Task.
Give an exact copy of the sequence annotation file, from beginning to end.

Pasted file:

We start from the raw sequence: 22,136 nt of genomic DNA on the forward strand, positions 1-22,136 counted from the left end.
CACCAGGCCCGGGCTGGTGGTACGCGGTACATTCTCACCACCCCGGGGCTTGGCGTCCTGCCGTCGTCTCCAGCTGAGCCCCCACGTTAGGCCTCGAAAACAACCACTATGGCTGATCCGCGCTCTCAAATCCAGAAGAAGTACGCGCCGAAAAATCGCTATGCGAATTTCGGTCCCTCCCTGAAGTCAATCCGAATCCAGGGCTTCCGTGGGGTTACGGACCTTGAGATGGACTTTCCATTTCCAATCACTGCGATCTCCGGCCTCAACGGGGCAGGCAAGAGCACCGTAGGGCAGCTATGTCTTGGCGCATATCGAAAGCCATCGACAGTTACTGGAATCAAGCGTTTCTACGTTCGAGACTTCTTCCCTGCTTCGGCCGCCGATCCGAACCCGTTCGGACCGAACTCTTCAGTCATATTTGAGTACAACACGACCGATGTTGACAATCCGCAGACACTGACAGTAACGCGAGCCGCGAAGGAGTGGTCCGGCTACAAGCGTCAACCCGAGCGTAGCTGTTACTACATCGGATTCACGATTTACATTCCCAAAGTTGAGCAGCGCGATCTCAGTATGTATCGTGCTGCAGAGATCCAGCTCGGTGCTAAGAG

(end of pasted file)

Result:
We start from the raw sequence: 22,136 nt of genomic DNA on the forward strand, positions 1-22,136 counted from the left end.
CACCAGGCCCGGGCTGGTGGTACGCGGTACATTCTCACCACCCCGGGGCTTGGCGTCCTGCCGTCGTCTCCAGCTGAGCCCCCACGTTAGGCCTCGAAAACAACCACTATGGCTGATCCGCGCTCTCAAATCCAGAAGAAGTACGCGCCGAAAAATCGCTATGCGAATTTCGGTCCCTCCCTGAAGTCAATCCGAATCCAGGGCTTCCGTGGGGTTACGGACCTTGAGATGGACTTTCCATTTCCAATCACTGCGATCTCCGGCCTCAACGGGGCAGGCAAGAGCACCGTAGGGCAGCTATGTCTTGGCGCATATCGAAAGCCATCGACAGTTACTGGAATCAAGCGTTTCTACGTTCGAGACTTCTTCCCTGCTTCGGCCGCCGATCCGAACCCGTTCGGACCGAACTCTTCAGTCATATTTGAGTACAACACGACCGATGTTGACAATCCGCAGACACTGACAGTAACGCGAGCCGCGAAGGAGTGGTCCGGCTACAAGCGTCAACCCGAGCGTAGCTGTTACTACATCGGATTCACGATTTACATTCCCAAAGTTGAGCAGCGCGATCTCAGTATGTATCGTGCTGCAGAGATCCAGCTCGGTGCTAAGAG